The Market Rewards Team tells about their day spent learning more about God and blessing others. As a team, they’ve found that sharing makes a heavy burden light and a blessing even sweeter.
Bonswa (good evening)! Friday was another beautiful day here in Haiti. In the morning, we poured concrete floors at two houses. We split into two teams and each took on one floor. Before the floor can be poured, each family must empty their entire house by putting their belongings outside. Now, imagine emptying your ENTIRE house and putting all of your belongings in the yard and hanging your clothes on the cactus fence. This is the exact image we saw when pulling up to the houses. Before starting, we prayed over the family and the work to be done. Then, the men started mixing concrete with shovels.Making the concrete floor
They know the right amount of gravel, sand, water, and cement mix needed for the floor without measuring it out. As soon as there was some concrete ready, the men shoveled the mixture into buckets and we made a bucket brigade into the house.
Creating the bucket brigade Teamwork is a blessing while moving sand! Bos Tibens stopping for a picture while working hard
The house I worked on had four rooms and a porch needing concrete. We continued working until Christi asked one of us to play with all the kids. I volunteered and enjoyed my new job. The kids each got a wooden toy truck and a bracelet, and then I played bubbles with them. They all loved it; even some of the moms got in on the fun. We played with whirlies and almost got several stuck on the roof. After a little playtime, it was back to pouring the floor and helping finish the last two rooms. The family was so nice and offered us chairs to sit on after we were done working. After cleaning up our buckets and shovels, we piled back into the tap taps to go back home for lunch.
The concrete has been finished! Better together!
We ate a delicious lunch of rice, pasta, and fried plantains (my favorite food here) and some of us showered to get all the cement off. In the afternoon, we distributed food to the poorest of the poor. However, we don’t just give out food. We also give out spiritual food, a bible in Creole. It is important that each family knows the food and bible are from God, and they can be fed physically and spiritually. Again, we split into two teams and ventured out to be the hands and feet of Jesus.
Carrying rice; it’s easier this way! Spiritual food: receiving God’s word Blessing those in need with food
We took food to five homes chosen by the Many Hands pastors. For the sake of the blog’s length, I will share about the family that hit me hardest. At each stop, we were asked who would pray for the household, and I felt God laying it on my heart to pray at this house. The husband had been in a motorcycle accident and damaged his jaw to the point where he struggled to talk. In addition, he injured his elbow and couldn’t straighten his arm. The crash caused the motorcycle to be inoperable so the man lost his job. He can’t get another because of his injuries so we prayed that God would show him why the accident happened. We also prayed that the man would feel God’s presence as he heals. The man’s wife started talking to us about how she accepted Christ just recently and her husband was thinking about being baptized and wanted us to pray for God to lay it on his heart and become baptized. We prayed again and sang Lord I Need You.With the man from the motorcycle accident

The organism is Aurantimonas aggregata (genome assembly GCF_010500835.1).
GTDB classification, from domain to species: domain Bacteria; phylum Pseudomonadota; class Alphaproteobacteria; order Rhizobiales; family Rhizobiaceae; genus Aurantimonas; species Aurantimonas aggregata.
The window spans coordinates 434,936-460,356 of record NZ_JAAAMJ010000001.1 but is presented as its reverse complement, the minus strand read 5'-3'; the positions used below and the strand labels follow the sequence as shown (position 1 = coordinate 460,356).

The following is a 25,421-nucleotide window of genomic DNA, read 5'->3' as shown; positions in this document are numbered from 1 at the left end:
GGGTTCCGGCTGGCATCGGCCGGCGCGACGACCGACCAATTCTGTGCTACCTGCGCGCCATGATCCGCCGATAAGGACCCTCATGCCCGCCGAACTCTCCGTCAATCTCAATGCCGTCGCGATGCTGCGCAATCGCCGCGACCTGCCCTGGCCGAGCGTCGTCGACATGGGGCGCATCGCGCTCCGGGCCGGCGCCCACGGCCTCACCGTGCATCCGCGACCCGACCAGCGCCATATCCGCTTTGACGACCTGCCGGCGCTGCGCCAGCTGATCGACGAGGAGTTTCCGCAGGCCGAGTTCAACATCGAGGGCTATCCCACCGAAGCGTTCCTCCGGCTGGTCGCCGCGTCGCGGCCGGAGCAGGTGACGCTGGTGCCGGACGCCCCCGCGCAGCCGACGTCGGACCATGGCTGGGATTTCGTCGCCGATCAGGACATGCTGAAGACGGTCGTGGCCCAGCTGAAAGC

As we climbed back into the truck it hit me, they trust in God even in their trials, yet I get mad when the smallest accident happens. I realized my first world problems were nothing in comparison to what this family was struggling with, yet they still trust God. I think God laid it on my heart to pray for them because he wanted to give me a reality check and make me realize we all need to lean into God instead of turning away even in times of trials. At every stop, God reminded me of how blessed we truly are and all the little things we take for granted. After the deliveries, I had the opportunity to ride the motorcycle back with Pastor Lumanes. I loved every second! It was a completely different experience than riding in the truck, and I felt closer to the people both physically and figuratively. Being in the truck, we are seated higher up than on the motorcycle so we are more disconnected. However, I thought the motorcycle ride immersed me more in the culture. I will cherish the view of the mountains and the ride along with all of the houses and people we contacted throughout the day. In the evening, our group had Tampico juice and we all had another delicious supper.
Before bed, a lady came and braided some of our hair, and we did devotionals on the porch. Thank you for all the prayers. Please continue to read the blogs and stay up to date on our time in Haiti. Also, pray for the health and safety of the team and that we can be a blessing to everyone we come in contact with over the course of the trip. Bondye Bon (God is good)!!!